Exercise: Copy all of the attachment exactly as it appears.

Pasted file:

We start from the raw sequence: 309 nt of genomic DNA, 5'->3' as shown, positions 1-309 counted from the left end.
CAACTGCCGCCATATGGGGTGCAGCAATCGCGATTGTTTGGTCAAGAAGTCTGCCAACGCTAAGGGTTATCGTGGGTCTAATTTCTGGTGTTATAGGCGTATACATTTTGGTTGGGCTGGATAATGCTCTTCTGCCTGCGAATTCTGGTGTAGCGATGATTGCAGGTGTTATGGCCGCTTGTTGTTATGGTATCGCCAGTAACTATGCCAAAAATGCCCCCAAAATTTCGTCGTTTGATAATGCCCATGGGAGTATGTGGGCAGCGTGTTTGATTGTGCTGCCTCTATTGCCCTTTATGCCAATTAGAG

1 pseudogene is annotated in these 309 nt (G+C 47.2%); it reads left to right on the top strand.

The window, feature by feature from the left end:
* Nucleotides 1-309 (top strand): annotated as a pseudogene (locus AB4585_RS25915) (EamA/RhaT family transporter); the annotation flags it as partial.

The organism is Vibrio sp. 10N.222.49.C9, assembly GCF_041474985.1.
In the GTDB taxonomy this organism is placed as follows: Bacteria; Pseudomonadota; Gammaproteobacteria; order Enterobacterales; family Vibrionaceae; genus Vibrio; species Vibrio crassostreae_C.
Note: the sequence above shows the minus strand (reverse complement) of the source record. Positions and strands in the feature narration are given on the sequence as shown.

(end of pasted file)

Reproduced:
We start from the raw sequence: 309 nt of genomic DNA, 5'->3' as shown, positions 1-309 counted from the left end.
CAACTGCCGCCATATGGGGTGCAGCAATCGCGATTGTTTGGTCAAGAAGTCTGCCAACGCTAAGGGTTATCGTGGGTCTAATTTCTGGTGTTATAGGCGTATACATTTTGGTTGGGCTGGATAATGCTCTTCTGCCTGCGAATTCTGGTGTAGCGATGATTGCAGGTGTTATGGCCGCTTGTTGTTATGGTATCGCCAGTAACTATGCCAAAAATGCCCCCAAAATTTCGTCGTTTGATAATGCCCATGGGAGTATGTGGGCAGCGTGTTTGATTGTGCTGCCTCTATTGCCCTTTATGCCAATTAGAG

1 pseudogene is annotated in these 309 nt (G+C 47.2%); it reads left to right on the top strand.

The window, feature by feature from the left end:
* Nucleotides 1-309 (top strand): annotated as a pseudogene (locus AB4585_RS25915) (EamA/RhaT family transporter); the annotation flags it as partial.

The organism is Vibrio sp. 10N.222.49.C9, assembly GCF_041474985.1.
In the GTDB taxonomy this organism is placed as follows: Bacteria; Pseudomonadota; Gammaproteobacteria; order Enterobacterales; family Vibrionaceae; genus Vibrio; species Vibrio crassostreae_C.
Note: the sequence above shows the minus strand (reverse complement) of the source record. Positions and strands in the feature narration are given on the sequence as shown.